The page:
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    Adventures of Chinatown

    Gor Gevorkyan
    Feb 28, '21 8:21 PM EST

    Why Are Films Rarely Brought Up In Architecture?

                 Being a 4th year student in architecture school, there is a rarity of discussions about film. How has film, a piece of media that the world happily consumes, not form a conversation in architecture? Is it because architecture is a “serious major” that scoffs when inspiration is taken from fictional movies, or is it because no one has even dared to try to start the conversation?

                There are numerous films that use architecture to push or emphasize the narrative in hand. Lucky for you, I have currently watched and reviewed upwards of 550 films. Three films that use architectural insights effectively are Royal Tenenbaums, Talented Mr. Ripley, and Chinatown. These three films use architecture to form a setting that gives emphasis to the scene, provides a rock for a family that is about to crumble, and uses a town to describe the lifestyle of one’s life.

    Symbiosis

                 Royal Tenenbaums uses a three-story town house to explain the hectic dynamic of a family household. The Talented Mr. Ripley uses an Italian beach home to show the luxuries of Dickie Greenleaf. Chinatown uses architecture to recreate a 1940’s Los Angeles sandbox for the main character/investigator Jake ‘J.J.’ Gites to uncover a deep political corruption case. All three films have something in common and that is the usage of a character that does not speak… Architecture. Due to time, I will only focus on the movie Chinatown. I will make future detailed posts about the Royal Tenenbaums, The Talented Mr. Ripley, and any other film that suits my fancy.

                I am not presenting these films just because they use pretty architecture. What I am highlighting is how these movies present and interact with architecture. The materials of the buildings in Chinatown can explain a lot about where Jake Gitts is located. The four main settings that Jake Gitts visits to help uncover the case starts at a rich marble Los Angeles Mansion where the key evidence is found. Jake then moves on to a Police Department with a wooden interior where he begins to brainstorm. To further investigate the case, Jake is led to a dry desert farmhouse where a rich tycoon lives, Noah Cross. Noah brings up a young girl who plays a crucial role in this case. The ending of the movie is near, and Jake is stuck in a dark and wood chipped Chinatown looking for answers about this girl. Movie is over, did I tell you anything about the plot? Not completely, but what I presented about the film is Jake’s movement pattern, settings, and materials. Chinatown uses setting to perfectly convey what Jake is doing or thinking without the use of dialogue.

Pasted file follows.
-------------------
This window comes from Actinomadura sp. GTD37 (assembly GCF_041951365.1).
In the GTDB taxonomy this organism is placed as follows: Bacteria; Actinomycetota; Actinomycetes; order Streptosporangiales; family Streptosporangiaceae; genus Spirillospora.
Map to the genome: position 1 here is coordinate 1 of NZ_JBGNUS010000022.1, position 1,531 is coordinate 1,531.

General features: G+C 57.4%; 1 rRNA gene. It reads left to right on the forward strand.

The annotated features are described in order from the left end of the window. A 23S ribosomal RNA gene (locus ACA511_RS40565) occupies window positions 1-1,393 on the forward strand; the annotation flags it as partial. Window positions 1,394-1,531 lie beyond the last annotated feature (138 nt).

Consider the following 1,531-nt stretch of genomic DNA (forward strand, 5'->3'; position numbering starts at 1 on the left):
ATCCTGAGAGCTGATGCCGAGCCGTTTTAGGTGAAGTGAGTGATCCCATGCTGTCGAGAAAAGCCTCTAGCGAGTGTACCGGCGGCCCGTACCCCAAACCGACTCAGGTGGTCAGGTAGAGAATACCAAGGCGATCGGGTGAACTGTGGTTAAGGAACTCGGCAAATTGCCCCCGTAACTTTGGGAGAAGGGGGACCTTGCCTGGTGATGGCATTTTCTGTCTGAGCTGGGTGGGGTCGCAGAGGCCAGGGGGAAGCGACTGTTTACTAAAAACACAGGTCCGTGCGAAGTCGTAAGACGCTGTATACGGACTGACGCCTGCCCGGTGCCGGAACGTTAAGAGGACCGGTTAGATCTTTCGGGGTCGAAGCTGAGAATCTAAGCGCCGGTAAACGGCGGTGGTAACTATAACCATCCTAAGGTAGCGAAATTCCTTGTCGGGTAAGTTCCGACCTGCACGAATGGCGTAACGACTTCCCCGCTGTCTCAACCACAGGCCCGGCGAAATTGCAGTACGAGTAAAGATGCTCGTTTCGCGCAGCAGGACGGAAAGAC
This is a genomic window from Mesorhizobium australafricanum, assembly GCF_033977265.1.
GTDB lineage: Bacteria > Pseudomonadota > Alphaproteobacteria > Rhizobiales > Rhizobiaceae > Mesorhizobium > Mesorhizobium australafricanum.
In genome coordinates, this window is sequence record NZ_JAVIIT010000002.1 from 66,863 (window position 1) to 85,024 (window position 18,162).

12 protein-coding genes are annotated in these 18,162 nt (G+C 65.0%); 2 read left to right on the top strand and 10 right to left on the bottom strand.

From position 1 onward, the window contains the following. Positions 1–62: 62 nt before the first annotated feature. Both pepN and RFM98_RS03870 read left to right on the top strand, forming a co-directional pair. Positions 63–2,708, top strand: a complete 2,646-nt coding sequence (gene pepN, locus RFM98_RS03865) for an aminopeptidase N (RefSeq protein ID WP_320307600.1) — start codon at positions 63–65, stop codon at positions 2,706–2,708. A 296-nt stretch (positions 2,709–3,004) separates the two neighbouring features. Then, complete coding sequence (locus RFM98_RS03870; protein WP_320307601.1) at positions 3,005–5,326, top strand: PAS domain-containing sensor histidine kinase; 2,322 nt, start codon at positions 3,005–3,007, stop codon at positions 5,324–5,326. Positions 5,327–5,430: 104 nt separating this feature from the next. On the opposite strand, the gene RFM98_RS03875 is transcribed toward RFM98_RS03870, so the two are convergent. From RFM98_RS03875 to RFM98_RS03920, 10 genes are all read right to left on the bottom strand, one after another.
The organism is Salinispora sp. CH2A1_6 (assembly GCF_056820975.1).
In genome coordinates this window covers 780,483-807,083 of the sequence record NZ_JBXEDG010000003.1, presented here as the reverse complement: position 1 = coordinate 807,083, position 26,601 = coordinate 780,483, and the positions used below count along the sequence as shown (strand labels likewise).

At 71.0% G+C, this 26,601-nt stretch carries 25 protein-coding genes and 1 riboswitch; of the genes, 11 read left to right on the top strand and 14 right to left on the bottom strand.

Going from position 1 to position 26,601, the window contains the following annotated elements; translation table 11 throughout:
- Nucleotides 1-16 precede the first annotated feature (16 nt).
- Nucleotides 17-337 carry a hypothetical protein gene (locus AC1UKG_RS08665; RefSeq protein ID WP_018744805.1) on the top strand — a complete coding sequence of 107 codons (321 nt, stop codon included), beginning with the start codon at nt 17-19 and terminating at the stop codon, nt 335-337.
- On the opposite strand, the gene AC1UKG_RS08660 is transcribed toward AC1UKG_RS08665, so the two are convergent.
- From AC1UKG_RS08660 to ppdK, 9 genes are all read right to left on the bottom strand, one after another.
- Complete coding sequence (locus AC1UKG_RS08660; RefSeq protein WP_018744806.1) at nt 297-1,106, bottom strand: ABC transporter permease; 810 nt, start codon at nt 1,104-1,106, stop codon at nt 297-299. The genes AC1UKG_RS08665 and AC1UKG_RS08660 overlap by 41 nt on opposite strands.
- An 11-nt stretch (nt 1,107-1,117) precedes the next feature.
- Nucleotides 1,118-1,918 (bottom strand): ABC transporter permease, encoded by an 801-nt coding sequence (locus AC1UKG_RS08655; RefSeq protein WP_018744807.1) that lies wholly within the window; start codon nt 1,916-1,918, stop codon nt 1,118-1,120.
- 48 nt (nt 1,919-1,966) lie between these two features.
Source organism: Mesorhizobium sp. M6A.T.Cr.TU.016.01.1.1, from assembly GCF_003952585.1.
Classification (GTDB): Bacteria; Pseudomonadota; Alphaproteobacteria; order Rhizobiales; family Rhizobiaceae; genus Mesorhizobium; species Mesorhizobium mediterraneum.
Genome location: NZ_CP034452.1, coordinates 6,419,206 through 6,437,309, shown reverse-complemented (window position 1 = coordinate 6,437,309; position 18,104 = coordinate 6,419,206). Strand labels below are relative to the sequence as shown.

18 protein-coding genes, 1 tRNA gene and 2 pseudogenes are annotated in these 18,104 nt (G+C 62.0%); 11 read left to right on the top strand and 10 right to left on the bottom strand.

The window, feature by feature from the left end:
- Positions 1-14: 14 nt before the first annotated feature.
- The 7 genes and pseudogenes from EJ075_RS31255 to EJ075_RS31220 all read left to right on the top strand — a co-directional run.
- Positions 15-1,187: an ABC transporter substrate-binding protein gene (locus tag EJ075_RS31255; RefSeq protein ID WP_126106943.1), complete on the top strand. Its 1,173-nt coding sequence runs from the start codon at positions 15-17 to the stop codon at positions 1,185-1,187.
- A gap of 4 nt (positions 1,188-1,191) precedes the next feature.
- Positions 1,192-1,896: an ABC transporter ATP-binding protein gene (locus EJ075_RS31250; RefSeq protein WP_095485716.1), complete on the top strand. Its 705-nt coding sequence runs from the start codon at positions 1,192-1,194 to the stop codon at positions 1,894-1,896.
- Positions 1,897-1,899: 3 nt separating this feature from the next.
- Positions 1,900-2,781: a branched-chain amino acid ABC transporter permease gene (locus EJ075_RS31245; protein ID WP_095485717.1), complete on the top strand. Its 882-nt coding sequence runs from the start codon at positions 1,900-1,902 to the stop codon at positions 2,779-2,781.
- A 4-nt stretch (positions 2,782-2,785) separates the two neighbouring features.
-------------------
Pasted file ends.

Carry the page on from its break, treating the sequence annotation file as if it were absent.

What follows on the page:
Conclusion

                Why is this all important? By understanding how Chinatown uses materials, students can understand the narrative meaning of it visually. If one were to design a home or building that is inspired by the movie Chinatown, they could create a program based on Jake’s adventure in Los Angeles. Once the program is set, materials can be implemented to showcase each setting Jake visits. For example, marble could be used to bring emphasis to an entrance, wooden interior can darken an office to encourage brainstorming, and dry wood from the desert to make a backyard pavilion surrounded by a nice succulent garden. Yes, I know, materials are not architecture. However, materials are the soul of architecture. Without it, it would be similar to our faces having no features. By understanding how architecture is used from a film directors’ point of view, the student can learn to use architecture and cinema to sculpt a narrative with tone, presentation, and usage.



     
    • 2 Comments

    • citizen

      Film and architecture/ architecture in film is a very rich topic, yes -- one discussed extensively in academia and popular culture for decades now.  If it's not brought up in your school or studio much-- that can be your contribution, since it clearly engages you.

      (Also: Jake's last name is Gittes.)


      Feb 28, 21 10:12 pm  · 
      1  · 
      randomised

      It's not untouched at all, film and architecture have been fondling each other for nearly a century if not longer...

      Mar 3, 21 4:10 am  · 
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About this Blog

The archirects line and film directors film reel. Two very different ways of experessing ideas yet when working together can lead to magic. Students can use movies to inspire a project. By understanding how architecture is used from a film directors’ point of view, the student can learn to use architecture and cinema to sculpt a narrative with tone, presenation,and usage.

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